* Which originates from the Austrian School's derptastic inability to understand, much less engage with analysis that operates around anything other than their rationalised model of the individual.

** http://theanarchistlibrary.org/library/robert-graham-the-general-idea-of-proudhon-s-revolution

2 Answers

+5 votes
While I can appreciate the ancap desire for a statelessness, I do not appreciate why they desire it. Most here at @101 may view capitalism as a system of power relations. I fully concur. But, as I've said elsewhere on this site, capitalism is a system of logic. 'Anarcho-' capitalism is simply a hard-nosed *perspective* which takes that logical system as reality itself, that is, reality 'freed' of anyone's perspective. 'Value-free' as old Mises used to claim for his 'praxeology.' It is reality.

But that's an out-and-out lie. The conceptual field of every logical system is provided by what is already considered to be 'worthy' and 'fitting,' that is, axiomatic, as the very origins of the term tells us. An axiom is an imperative, a command, an  "ought to," rather than a description of what "is." It's morality.

 It may come as no surprise that the word 'ought' and 'own' share the same roots. And this is significant, given the primacy of 'self-ownership' in the ancap axiomatic pantheon,  out of which the ancap field of play is constructed. And the game played there is usually deductive logic for that very reason. But, 'own(ing)' is ambiguous, as is 'self.'

Love him, hate him, or just don't care, Stirner understood this and used similar language ancaps use, but his 'self' or 'ego' (unique one) was  insubstantial, simply a linguistic end-point of which nothing else can really be said. Ancaps, following Rand and Rothbard (and addicted to the same logopiates), adhere to the contradictory nonsense called the 'Law of Identity' (scary...a law!) at the end of the day. A=A;You=you. It's self-evident! After all, you are typing this post! It never occurs to our quixotic rationalists, that logical argumentation ceases whenever flesh is brought in to 'prove' a logical argument.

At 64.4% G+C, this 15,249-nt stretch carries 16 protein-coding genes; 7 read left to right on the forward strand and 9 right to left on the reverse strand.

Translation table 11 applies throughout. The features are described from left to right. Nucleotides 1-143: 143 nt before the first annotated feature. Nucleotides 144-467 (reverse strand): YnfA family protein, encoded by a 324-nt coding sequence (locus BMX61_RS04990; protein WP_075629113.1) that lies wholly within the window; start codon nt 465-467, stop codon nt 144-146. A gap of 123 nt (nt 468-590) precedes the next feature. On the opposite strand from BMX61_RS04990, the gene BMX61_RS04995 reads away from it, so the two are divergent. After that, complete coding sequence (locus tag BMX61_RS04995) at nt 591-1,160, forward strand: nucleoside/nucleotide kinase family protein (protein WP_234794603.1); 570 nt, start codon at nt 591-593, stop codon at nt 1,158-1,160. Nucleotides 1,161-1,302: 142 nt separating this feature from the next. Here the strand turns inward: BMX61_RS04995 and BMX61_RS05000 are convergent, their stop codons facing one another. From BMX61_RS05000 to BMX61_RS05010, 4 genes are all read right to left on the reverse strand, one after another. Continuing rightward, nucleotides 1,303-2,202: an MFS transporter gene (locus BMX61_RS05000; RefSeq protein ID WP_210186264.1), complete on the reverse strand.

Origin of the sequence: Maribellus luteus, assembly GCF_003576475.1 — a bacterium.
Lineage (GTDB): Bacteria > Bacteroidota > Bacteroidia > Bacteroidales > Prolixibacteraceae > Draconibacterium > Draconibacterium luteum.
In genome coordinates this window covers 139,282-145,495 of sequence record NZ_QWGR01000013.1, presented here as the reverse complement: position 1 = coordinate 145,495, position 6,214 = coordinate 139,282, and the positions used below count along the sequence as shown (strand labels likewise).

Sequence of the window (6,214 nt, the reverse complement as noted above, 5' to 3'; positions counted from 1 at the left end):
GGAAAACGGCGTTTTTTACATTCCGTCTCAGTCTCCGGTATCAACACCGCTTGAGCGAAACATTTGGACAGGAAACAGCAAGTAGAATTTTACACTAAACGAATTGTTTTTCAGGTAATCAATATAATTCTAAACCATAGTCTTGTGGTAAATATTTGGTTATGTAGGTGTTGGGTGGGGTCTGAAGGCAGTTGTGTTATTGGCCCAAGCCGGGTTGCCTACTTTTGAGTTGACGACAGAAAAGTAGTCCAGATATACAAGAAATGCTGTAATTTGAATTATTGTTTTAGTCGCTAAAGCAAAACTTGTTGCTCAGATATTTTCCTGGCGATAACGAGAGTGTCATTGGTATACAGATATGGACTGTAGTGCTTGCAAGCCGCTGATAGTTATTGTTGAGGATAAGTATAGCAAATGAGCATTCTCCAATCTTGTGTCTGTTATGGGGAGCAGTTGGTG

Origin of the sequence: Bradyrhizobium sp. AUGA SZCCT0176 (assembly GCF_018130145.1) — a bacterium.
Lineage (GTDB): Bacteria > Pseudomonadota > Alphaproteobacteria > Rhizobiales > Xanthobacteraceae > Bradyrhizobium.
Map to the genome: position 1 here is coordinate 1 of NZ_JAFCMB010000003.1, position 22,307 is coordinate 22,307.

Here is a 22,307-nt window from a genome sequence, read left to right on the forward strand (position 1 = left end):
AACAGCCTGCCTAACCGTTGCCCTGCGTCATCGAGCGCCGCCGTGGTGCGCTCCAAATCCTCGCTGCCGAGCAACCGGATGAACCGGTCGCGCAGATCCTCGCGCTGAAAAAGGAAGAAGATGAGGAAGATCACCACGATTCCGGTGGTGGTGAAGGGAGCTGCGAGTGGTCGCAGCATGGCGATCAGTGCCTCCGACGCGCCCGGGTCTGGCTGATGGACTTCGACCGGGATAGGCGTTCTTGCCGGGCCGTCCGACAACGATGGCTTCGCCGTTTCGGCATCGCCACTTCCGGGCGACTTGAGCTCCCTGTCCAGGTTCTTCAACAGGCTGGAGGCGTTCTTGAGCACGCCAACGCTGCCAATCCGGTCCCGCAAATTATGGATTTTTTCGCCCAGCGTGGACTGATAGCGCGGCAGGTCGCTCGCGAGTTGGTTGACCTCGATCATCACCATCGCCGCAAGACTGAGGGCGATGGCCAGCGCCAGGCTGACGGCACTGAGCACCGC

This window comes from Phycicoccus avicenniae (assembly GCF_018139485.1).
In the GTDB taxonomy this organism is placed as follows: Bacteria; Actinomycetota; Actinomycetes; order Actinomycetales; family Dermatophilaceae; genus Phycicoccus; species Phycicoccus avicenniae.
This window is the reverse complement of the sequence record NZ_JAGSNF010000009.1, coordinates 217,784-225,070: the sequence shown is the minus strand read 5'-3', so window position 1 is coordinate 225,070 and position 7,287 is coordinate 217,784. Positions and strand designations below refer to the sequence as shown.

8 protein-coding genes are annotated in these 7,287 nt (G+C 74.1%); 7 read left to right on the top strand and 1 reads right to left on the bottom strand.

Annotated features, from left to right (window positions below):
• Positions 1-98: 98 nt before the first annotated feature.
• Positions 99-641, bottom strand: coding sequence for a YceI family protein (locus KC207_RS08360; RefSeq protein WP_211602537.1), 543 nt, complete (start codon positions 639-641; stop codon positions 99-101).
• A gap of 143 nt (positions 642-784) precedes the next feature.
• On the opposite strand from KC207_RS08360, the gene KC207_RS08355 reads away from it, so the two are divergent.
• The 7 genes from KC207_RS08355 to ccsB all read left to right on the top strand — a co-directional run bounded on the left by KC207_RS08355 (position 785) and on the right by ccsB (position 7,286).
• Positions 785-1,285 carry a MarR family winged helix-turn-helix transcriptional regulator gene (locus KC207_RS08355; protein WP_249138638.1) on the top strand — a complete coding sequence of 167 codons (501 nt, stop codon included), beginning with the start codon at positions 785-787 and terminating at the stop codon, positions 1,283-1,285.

But, the 'self-evidence' of 'self,' 'ownership' or 'self-ownership' is no argument. It tells us nothing about how I am my own property, since 'own' is, as stated above, a moral evaluation. I am not a willing participant in anyone's moral evaluation. And to say an 'ought' is 'self-evident' is speaking  ye olde tyme metaphysical lore . One cannot see (as 'evident' ) an imperative. Ever.

So, all in all, ancap logic which informs their relations with others, the earth, non-humans, and so on, begins as a command (imperative). It is hierarchical within and without. It depends on obedience to a logical system as it spins its horrid web of reification, quantification, dead categorizations. It is metaphysical, plain and simple, and reveres its own valuations of the real over the real. There is no process, flux, love of the uncertain, the unintelligible, the ephemeral, that is to say... living.

Edited for typos.
answered Sep 25, 2014 by AmorFati (8,720 points)
edited Sep 25, 2014 by AmorFati
–1 vote
To add a simpler, less philosophical dimension to Amor's answer:

Proudhon said: "Property is theft."

By controlling property that you don't directly need, you are stealing it from someone who might need it. It is also impossible to own private property outside of that property which you directly use, without a state to enforce your "ownership" of that property.